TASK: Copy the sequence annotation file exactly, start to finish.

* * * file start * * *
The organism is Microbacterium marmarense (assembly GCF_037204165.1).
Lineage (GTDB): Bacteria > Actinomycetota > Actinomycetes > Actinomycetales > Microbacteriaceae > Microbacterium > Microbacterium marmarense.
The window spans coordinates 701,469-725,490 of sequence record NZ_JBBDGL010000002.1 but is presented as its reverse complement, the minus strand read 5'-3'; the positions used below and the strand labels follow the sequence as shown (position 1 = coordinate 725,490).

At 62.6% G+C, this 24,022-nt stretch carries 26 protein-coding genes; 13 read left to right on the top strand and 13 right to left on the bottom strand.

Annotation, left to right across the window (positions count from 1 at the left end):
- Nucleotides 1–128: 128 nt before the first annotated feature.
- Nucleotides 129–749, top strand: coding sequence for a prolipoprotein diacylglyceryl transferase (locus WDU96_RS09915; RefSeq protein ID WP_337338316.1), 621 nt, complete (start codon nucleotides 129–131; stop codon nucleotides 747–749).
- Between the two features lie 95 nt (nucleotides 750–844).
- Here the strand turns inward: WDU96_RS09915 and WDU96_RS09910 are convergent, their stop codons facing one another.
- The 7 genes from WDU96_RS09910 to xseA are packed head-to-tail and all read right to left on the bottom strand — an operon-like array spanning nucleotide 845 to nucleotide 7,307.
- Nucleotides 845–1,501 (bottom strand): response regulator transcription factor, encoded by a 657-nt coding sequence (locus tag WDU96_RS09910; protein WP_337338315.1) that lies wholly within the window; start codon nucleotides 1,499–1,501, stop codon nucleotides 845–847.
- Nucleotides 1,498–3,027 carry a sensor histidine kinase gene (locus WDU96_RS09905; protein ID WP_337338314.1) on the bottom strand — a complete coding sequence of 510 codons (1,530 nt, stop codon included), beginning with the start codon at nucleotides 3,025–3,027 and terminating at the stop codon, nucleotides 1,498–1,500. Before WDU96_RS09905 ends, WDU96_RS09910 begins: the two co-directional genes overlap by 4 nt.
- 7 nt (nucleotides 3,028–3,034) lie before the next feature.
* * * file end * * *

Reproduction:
The organism is Microbacterium marmarense (assembly GCF_037204165.1).
Lineage (GTDB): Bacteria > Actinomycetota > Actinomycetes > Actinomycetales > Microbacteriaceae > Microbacterium > Microbacterium marmarense.
The window spans coordinates 701,469-725,490 of sequence record NZ_JBBDGL010000002.1 but is presented as its reverse complement, the minus strand read 5'-3'; the positions used below and the strand labels follow the sequence as shown (position 1 = coordinate 725,490).

At 62.6% G+C, this 24,022-nt stretch carries 26 protein-coding genes; 13 read left to right on the top strand and 13 right to left on the bottom strand.

Annotation, left to right across the window (positions count from 1 at the left end):
- Nucleotides 1–128: 128 nt before the first annotated feature.
- Nucleotides 129–749, top strand: coding sequence for a prolipoprotein diacylglyceryl transferase (locus WDU96_RS09915; RefSeq protein ID WP_337338316.1), 621 nt, complete (start codon nucleotides 129–131; stop codon nucleotides 747–749).
- Between the two features lie 95 nt (nucleotides 750–844).
- Here the strand turns inward: WDU96_RS09915 and WDU96_RS09910 are convergent, their stop codons facing one another.
- The 7 genes from WDU96_RS09910 to xseA are packed head-to-tail and all read right to left on the bottom strand — an operon-like array spanning nucleotide 845 to nucleotide 7,307.
- Nucleotides 845–1,501 (bottom strand): response regulator transcription factor, encoded by a 657-nt coding sequence (locus tag WDU96_RS09910; protein WP_337338315.1) that lies wholly within the window; start codon nucleotides 1,499–1,501, stop codon nucleotides 845–847.
- Nucleotides 1,498–3,027 carry a sensor histidine kinase gene (locus WDU96_RS09905; protein ID WP_337338314.1) on the bottom strand — a complete coding sequence of 510 codons (1,530 nt, stop codon included), beginning with the start codon at nucleotides 3,025–3,027 and terminating at the stop codon, nucleotides 1,498–1,500. Before WDU96_RS09905 ends, WDU96_RS09910 begins: the two co-directional genes overlap by 4 nt.
- 7 nt (nucleotides 3,028–3,034) lie before the next feature.